The Sámi Parliament is disappointed with the decision of the Constitutional Law Committee – the Constitutional Law Committee has stopped handling of the Sámi Parliament Act
The Constitutional Law Committee of the Parliament of Finland has stopped handling of the Sámi Parliament Act, which is unlikely to proceed to a vote in a plenary session of Parliament. The intention of the legislative reform was to promote the realisation of the right of self-determination of the Sámi people and to also reform outdated voting practices, for instance.
The Sámi Parliament is disappointed with the decision, although this could be expected as handling was prolonged to the final moments of the electoral period. President Tuomas Aslak Juuso is especially surprised at the Constitutional Law Committee, which the Sámi Parliament hoped would be a non-political body. It should issue statements on bills to be considered in relation to how they adapt to the Constitution of Finland and to international conventions on human rights.
– I wonder how the outcome can be like this. Even the main messages of experts on fundamental rights during hearings and in statements clearly supported the bill in terms of its factual content. Unfortunately it appears that in this matter, political games took control of the Constitutional Law Committee instead of principles that steer its activity. It is regrettable that some Members of Parliament resorted to objecting to the bill for ostensible reasons, President Juuso states.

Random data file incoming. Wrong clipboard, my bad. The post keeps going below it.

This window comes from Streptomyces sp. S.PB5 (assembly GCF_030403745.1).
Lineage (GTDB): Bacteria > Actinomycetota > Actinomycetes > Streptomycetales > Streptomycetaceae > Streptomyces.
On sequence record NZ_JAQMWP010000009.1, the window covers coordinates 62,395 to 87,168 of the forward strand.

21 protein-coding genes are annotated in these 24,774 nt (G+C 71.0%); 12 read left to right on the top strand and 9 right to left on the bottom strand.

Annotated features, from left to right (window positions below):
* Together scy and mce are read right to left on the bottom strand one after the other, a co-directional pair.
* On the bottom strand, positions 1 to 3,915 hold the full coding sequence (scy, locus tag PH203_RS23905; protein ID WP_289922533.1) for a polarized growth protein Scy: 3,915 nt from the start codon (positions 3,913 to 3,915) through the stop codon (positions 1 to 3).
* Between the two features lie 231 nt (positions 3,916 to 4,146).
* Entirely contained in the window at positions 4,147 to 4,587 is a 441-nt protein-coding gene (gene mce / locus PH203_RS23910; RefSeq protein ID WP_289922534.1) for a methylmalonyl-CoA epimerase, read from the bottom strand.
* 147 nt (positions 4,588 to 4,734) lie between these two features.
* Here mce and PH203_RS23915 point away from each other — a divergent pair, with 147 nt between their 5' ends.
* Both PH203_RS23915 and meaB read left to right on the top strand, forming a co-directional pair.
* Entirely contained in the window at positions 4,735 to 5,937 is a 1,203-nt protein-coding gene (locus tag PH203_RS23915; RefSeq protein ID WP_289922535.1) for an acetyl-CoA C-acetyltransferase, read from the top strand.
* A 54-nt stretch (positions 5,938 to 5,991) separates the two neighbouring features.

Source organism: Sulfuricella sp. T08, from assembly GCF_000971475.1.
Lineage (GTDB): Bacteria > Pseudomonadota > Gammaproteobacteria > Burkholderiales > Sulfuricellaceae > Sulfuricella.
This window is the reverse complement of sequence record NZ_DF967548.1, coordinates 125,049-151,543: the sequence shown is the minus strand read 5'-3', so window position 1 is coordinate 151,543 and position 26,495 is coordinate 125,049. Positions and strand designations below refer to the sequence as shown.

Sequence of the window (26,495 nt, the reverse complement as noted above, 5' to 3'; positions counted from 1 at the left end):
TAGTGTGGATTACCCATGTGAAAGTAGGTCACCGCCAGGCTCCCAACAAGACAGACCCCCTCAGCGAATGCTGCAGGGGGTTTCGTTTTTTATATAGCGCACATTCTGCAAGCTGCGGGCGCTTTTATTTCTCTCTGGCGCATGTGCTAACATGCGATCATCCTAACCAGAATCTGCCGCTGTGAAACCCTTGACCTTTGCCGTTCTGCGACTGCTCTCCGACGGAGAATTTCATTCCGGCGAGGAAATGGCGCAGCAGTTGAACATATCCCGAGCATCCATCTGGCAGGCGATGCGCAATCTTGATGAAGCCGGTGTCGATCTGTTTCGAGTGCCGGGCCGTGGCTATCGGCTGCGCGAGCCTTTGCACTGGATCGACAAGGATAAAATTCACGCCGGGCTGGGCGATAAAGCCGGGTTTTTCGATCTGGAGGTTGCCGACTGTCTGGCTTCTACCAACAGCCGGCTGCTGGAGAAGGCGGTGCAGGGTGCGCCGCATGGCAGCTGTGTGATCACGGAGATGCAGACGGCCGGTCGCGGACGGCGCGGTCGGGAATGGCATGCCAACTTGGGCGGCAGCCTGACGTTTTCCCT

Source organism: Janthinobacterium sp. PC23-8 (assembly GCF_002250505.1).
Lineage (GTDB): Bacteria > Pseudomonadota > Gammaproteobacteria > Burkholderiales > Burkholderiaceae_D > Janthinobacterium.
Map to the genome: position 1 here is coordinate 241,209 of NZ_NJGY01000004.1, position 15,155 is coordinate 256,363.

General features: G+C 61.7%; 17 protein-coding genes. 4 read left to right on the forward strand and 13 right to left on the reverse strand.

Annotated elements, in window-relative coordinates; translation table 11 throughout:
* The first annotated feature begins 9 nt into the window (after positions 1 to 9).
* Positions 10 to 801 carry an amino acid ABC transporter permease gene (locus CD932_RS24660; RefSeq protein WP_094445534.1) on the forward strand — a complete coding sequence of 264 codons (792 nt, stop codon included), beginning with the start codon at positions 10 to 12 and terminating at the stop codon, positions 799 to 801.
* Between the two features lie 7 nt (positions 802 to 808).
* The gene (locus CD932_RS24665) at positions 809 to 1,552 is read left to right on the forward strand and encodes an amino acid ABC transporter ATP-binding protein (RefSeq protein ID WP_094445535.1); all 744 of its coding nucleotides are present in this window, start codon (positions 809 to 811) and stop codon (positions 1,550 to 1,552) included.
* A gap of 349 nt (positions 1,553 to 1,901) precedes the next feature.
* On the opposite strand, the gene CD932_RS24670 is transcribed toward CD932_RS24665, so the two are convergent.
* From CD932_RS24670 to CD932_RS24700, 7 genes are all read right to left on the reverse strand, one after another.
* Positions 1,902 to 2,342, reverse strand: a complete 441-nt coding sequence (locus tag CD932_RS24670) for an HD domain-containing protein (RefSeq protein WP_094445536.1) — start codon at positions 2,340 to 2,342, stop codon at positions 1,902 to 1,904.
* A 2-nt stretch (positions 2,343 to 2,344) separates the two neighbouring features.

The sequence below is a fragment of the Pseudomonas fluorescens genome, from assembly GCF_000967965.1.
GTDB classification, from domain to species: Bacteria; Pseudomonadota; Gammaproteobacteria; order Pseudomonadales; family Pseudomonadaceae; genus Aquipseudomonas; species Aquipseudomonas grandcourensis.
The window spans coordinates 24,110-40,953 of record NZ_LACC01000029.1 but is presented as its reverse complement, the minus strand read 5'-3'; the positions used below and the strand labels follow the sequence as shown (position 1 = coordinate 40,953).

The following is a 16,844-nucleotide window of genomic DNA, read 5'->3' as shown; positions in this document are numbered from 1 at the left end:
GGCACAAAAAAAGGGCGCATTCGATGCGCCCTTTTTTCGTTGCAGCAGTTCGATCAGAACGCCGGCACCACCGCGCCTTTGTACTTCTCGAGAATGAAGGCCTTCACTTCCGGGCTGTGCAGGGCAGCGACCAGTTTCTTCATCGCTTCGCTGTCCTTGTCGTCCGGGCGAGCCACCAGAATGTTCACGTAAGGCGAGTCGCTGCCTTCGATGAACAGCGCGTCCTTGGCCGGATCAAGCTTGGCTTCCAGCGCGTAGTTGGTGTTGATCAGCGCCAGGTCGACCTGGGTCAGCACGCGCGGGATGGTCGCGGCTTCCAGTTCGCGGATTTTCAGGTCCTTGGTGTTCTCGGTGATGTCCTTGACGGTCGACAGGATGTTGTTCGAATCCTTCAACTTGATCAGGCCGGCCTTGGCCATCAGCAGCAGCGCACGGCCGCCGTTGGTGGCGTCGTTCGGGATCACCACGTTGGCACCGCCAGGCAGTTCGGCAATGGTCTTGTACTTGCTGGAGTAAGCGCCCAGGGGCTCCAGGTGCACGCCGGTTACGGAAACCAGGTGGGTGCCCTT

The Constitutional Law Committee voted to stop handling the bill by referring to schedule-related reasons, which baffles President Juuso.
– In this case, the Constitutional Law Committee has acted in accordance with timetables it has set, and thus it has also failed when it ran out of time. Apparently the Committee has not progressed early enough from a general level to an internal discussion, President Juuso remarks.
President Juuso is grateful to Prime Minister Sanna Marin and to Minister of Justice Anna-Maja Henriksson for bringing the matter to this point. He pleads with them and the entire Government of Finland that if they still have an opportunity to bring the Act to a vote, they should seize on it.
– This bill is a strong compromise, prepared over several years that provides a fair response to Finnish obligations. The Executive Board of the Sámi Parliament tried to find solutions for promoting the bill up to the last minute. Still, it is evident that handling of the matter will not become any easier in the future if handling of this bill now ends here, President Juuso comments.
Efforts to reform the Sámi Parliament Act have continued for more than a decade
Sanna Marin’s Government is the third government in succession that has failed to reform the Sámi Parliament Act. A report by the Timonen committee, which prepared the legislative reform, was published in May 2021 but the Act did not proceed to consideration by committees in Parliament until the last possible moments in November 2022. Pressures for reforming the Sámi Parliament Act have also been increased by decisions made by the UN Committee on the Elimination of Racial Discrimination and the UN Human Rights Committee, obligating the government of Finland to reform the Act so it would respect the right of self-determination of the Sámi people as an indigenous people.
The bill, which was founded on several years of work, was supported by the Plenum of the Sámi Parliament as well as by the Skolt Sámi siida council, the Sámi Parliamentary Council, and the Saami Council. It also had the support of numerous expert parties and human rights actors, and the petition organised in favour of the bill garnered 23,000 signatories.
– On behalf of the Sámi Parliament, I wish to extend a warm thank-you to all the Sámi and Finnish private persons who persistently did important work for the legislative reform, President Juuso notes.
Tuomas Aslak Juuso
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